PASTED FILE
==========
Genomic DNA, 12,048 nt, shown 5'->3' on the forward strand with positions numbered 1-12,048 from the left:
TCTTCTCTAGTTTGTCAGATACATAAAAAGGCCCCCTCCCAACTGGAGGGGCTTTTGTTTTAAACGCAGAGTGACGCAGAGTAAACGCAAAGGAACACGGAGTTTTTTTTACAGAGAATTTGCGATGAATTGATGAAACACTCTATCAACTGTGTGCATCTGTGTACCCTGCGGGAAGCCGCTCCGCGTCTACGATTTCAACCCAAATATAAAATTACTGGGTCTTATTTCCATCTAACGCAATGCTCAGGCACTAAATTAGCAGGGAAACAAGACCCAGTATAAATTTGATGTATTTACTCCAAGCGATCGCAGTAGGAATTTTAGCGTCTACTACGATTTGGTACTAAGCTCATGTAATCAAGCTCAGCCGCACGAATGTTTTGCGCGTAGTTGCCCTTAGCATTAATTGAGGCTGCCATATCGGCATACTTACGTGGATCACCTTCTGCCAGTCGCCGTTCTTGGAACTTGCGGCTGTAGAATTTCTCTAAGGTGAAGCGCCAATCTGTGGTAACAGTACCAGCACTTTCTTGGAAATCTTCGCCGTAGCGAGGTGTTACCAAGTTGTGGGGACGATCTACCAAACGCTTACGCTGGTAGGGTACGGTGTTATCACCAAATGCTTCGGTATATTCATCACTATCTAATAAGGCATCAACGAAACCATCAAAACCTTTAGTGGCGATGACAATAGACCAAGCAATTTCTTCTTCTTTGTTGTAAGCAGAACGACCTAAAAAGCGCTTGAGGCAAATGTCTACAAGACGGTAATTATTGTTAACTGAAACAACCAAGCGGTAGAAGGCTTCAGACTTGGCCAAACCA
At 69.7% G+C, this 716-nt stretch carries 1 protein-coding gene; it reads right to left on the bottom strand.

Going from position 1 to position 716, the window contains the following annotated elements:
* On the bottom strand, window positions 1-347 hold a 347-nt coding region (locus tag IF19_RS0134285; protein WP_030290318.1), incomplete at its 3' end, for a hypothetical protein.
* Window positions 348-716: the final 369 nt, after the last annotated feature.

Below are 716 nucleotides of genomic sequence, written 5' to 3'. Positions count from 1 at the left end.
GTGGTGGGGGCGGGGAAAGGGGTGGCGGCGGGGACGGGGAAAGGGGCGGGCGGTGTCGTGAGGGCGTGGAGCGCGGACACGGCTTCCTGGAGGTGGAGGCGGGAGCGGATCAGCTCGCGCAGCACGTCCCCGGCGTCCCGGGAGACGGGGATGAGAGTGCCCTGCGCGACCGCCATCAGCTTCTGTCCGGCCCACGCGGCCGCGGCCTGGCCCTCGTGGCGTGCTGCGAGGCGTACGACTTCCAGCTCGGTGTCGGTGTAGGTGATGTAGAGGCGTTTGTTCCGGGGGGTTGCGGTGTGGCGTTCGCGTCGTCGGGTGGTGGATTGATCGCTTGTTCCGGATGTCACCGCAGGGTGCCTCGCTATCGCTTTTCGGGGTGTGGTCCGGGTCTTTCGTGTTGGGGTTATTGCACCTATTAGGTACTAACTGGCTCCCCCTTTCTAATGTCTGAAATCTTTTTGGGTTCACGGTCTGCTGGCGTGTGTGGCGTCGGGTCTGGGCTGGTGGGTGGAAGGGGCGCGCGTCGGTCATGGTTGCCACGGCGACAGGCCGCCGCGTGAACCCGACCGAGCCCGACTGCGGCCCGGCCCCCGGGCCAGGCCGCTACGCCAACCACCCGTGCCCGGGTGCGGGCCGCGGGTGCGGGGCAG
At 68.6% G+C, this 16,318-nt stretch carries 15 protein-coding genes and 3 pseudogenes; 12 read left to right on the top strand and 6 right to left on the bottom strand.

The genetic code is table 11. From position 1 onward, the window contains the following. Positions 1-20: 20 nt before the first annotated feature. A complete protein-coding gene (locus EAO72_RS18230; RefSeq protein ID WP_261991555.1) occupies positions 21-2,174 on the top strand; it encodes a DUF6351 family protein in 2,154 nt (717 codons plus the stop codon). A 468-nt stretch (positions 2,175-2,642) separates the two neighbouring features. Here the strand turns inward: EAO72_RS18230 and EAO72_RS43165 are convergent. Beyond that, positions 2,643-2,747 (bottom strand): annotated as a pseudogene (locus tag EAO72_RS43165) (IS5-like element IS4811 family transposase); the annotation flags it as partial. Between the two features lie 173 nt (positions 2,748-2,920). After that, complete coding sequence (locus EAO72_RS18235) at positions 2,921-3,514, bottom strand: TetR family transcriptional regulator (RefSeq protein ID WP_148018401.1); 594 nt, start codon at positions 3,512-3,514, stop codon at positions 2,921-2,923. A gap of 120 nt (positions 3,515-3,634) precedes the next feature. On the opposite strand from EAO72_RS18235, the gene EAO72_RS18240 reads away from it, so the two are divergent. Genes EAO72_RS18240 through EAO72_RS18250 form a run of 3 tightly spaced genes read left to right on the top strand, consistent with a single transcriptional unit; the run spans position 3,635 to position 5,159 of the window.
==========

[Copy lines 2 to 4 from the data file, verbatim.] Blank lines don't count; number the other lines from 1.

TCTTCTCTAGTTTGTCAGATACATAAAAAGGCCCCCTCCCAACTGGAGGGGCTTTTGTTTTAAACGCAGAGTGACGCAGAGTAAACGCAAAGGAACACGGAGTTTTTTTTACAGAGAATTTGCGATGAATTGATGAAACACTCTATCAACTGTGTGCATCTGTGTACCCTGCGGGAAGCCGCTCCGCGTCTACGATTTCAACCCAAATATAAAATTACTGGGTCTTATTTCCATCTAACGCAATGCTCAGGCACTAAATTAGCAGGGAAACAAGACCCAGTATAAATTTGATGTATTTACTCCAAGCGATCGCAGTAGGAATTTTAGCGTCTACTACGATTTGGTACTAAGCTCATGTAATCAAGCTCAGCCGCACGAATGTTTTGCGCGTAGTTGCCCTTAGCATTAATTGAGGCTGCCATATCGGCATACTTACGTGGATCACCTTCTGCCAGTCGCCGTTCTTGGAACTTGCGGCTGTAGAATTTCTCTAAGGTGAAGCGCCAATCTGTGGTAACAGTACCAGCACTTTCTTGGAAATCTTCGCCGTAGCGAGGTGTTACCAAGTTGTGGGGACGATCTACCAAACGCTTACGCTGGTAGGGTACGGTGTTATCACCAAATGCTTCGGTATATTCATCACTATCTAATAAGGCATCAACGAAACCATCAAAACCTTTAGTGGCGATGACAATAGACCAAGCAATTTCTTCTTCTTTGTTGTAAGCAGAACGACCTAAAAAGCGCTTGAGGCAAATGTCTACAAGACGGTAATTATTGTTAACTGAAACAACCAAGCGGTAGAAGGCTTCAGACTTGGCCAAACCA
At 69.7% G+C, this 716-nt stretch carries 1 protein-coding gene; it reads right to left on the bottom strand.

Going from position 1 to position 716, the window contains the following annotated elements: